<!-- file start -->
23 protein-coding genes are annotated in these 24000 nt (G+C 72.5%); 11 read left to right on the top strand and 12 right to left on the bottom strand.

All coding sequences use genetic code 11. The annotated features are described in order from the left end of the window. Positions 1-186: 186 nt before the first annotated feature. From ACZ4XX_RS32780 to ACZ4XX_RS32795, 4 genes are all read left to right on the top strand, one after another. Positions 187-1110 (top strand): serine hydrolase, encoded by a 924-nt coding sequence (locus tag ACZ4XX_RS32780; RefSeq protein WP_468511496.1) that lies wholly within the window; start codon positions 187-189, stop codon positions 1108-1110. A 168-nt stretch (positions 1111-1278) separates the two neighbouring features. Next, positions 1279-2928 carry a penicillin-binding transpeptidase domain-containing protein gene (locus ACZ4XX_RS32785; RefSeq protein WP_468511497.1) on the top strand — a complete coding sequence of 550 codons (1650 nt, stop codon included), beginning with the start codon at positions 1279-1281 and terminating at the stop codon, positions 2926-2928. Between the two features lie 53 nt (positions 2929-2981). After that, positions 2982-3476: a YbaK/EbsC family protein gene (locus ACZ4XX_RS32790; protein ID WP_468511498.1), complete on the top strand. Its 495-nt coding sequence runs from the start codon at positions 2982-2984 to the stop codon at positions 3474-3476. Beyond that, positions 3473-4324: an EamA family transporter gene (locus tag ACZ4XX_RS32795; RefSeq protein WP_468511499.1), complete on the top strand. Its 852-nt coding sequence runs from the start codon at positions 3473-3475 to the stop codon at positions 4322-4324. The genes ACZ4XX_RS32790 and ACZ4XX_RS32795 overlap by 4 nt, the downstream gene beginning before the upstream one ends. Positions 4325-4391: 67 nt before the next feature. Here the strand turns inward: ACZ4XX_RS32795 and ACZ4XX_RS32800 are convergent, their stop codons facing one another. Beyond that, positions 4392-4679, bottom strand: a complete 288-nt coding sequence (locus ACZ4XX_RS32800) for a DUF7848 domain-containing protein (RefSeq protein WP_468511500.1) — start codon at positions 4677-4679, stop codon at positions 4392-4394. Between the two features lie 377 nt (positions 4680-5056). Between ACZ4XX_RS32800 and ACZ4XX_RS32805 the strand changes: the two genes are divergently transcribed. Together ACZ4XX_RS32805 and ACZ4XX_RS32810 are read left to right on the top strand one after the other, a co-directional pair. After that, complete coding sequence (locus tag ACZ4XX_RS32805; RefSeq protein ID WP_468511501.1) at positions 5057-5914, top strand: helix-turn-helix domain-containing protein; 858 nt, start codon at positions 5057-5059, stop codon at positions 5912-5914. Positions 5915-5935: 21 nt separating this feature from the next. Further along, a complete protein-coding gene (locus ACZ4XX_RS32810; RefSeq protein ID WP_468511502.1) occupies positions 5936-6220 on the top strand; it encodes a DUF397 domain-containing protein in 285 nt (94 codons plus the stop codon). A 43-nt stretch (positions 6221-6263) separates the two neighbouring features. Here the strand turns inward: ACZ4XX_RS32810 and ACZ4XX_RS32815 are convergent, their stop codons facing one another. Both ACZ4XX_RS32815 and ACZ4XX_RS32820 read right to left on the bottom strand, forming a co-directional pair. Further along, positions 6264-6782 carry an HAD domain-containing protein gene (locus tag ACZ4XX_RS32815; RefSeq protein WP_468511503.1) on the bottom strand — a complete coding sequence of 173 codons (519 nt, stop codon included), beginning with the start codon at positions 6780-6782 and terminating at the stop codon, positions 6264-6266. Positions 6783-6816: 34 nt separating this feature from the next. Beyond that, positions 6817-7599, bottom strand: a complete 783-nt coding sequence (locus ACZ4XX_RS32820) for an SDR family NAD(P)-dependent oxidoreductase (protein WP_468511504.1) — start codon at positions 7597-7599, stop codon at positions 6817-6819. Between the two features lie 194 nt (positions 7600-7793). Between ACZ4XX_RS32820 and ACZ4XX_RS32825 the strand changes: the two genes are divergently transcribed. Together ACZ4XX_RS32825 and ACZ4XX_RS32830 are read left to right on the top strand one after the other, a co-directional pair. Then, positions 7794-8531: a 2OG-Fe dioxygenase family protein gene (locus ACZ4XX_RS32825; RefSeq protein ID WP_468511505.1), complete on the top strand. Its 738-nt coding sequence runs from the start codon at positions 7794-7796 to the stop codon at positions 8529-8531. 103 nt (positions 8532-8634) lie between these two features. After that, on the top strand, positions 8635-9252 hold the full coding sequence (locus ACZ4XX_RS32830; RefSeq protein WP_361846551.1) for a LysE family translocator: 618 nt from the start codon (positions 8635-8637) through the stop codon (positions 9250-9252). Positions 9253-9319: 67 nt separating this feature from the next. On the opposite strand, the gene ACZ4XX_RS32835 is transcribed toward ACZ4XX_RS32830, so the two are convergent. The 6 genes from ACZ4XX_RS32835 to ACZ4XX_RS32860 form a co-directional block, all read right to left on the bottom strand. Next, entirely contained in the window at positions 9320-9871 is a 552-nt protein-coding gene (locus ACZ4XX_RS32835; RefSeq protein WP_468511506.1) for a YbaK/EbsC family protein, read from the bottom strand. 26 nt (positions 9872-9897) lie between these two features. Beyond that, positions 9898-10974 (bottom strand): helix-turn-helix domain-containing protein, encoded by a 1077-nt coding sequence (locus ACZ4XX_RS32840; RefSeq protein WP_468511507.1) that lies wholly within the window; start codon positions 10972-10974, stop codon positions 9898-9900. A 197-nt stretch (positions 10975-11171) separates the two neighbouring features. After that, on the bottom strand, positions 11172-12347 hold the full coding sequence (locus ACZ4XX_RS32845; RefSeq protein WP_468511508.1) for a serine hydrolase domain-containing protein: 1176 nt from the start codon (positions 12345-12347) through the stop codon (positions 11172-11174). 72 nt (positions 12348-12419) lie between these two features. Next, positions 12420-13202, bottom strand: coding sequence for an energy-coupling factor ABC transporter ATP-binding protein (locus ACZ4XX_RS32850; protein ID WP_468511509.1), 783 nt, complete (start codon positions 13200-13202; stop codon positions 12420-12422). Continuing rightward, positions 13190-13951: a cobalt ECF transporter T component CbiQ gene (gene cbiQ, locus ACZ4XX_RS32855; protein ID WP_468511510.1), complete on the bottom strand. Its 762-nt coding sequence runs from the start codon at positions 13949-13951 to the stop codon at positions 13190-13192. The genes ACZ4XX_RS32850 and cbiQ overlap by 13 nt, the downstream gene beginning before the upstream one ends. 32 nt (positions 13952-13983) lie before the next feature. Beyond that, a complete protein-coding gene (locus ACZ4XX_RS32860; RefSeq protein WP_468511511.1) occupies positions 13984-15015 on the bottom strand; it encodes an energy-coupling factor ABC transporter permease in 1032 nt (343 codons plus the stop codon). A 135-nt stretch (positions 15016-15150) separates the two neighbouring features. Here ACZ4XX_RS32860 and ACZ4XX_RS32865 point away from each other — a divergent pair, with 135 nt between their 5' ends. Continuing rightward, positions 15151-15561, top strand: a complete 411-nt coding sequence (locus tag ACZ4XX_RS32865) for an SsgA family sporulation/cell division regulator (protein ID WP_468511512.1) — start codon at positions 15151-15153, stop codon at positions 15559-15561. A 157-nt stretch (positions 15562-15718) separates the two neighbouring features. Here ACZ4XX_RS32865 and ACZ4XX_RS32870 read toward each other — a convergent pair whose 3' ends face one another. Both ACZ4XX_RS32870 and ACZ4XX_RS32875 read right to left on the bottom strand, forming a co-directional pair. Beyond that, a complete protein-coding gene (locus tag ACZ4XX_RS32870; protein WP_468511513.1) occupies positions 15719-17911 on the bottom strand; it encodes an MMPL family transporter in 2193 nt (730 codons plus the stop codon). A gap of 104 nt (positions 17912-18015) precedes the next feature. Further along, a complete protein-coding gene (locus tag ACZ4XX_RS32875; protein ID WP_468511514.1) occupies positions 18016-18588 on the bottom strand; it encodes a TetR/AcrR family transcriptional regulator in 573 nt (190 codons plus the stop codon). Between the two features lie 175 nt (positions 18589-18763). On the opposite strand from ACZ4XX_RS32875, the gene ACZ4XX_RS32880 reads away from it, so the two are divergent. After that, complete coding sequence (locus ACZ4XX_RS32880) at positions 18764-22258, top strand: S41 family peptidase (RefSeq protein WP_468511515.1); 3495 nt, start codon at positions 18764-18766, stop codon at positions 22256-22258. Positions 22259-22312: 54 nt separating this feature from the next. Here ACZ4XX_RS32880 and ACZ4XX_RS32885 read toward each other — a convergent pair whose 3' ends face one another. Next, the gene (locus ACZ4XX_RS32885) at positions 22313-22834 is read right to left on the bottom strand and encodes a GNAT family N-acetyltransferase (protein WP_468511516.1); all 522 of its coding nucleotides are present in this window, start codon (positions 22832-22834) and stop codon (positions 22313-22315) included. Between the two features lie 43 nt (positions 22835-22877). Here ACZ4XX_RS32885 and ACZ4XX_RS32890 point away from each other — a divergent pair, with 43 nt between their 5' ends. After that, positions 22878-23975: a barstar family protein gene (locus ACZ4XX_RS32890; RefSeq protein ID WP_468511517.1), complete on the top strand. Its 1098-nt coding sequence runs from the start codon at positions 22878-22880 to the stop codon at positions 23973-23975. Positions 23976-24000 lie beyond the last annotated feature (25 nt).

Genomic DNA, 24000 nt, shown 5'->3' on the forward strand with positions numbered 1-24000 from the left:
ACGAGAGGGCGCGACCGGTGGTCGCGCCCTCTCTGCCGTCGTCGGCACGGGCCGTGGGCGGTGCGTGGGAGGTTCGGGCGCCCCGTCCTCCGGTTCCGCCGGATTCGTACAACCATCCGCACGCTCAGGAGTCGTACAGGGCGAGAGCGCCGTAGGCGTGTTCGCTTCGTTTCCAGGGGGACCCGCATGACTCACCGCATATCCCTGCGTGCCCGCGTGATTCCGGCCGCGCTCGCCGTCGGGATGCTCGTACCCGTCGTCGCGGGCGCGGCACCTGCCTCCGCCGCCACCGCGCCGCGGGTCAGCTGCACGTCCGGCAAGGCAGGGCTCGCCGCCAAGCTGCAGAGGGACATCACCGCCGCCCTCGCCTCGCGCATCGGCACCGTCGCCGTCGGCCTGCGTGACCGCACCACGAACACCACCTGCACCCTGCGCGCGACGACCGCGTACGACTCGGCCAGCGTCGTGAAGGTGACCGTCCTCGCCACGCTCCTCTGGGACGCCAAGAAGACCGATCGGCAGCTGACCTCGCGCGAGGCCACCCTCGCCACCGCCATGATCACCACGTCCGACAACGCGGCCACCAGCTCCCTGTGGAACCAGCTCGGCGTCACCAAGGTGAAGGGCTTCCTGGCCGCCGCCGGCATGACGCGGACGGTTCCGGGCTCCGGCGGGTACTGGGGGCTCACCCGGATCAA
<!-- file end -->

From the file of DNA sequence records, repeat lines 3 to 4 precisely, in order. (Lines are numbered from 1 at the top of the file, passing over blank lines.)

Genomic DNA, 24000 nt, shown 5'->3' on the forward strand with positions numbered 1-24000 from the left:
ACGAGAGGGCGCGACCGGTGGTCGCGCCCTCTCTGCCGTCGTCGGCACGGGCCGTGGGCGGTGCGTGGGAGGTTCGGGCGCCCCGTCCTCCGGTTCCGCCGGATTCGTACAACCATCCGCACGCTCAGGAGTCGTACAGGGCGAGAGCGCCGTAGGCGTGTTCGCTTCGTTTCCAGGGGGACCCGCATGACTCACCGCATATCCCTGCGTGCCCGCGTGATTCCGGCCGCGCTCGCCGTCGGGATGCTCGTACCCGTCGTCGCGGGCGCGGCACCTGCCTCCGCCGCCACCGCGCCGCGGGTCAGCTGCACGTCCGGCAAGGCAGGGCTCGCCGCCAAGCTGCAGAGGGACATCACCGCCGCCCTCGCCTCGCGCATCGGCACCGTCGCCGTCGGCCTGCGTGACCGCACCACGAACACCACCTGCACCCTGCGCGCGACGACCGCGTACGACTCGGCCAGCGTCGTGAAGGTGACCGTCCTCGCCACGCTCCTCTGGGACGCCAAGAAGACCGATCGGCAGCTGACCTCGCGCGAGGCCACCCTCGCCACCGCCATGATCACCACGTCCGACAACGCGGCCACCAGCTCCCTGTGGAACCAGCTCGGCGTCACCAAGGTGAAGGGCTTCCTGGCCGCCGCCGGCATGACGCGGACGGTTCCGGGCTCCGGCGGGTACTGGGGGCTCACCCGGATCAA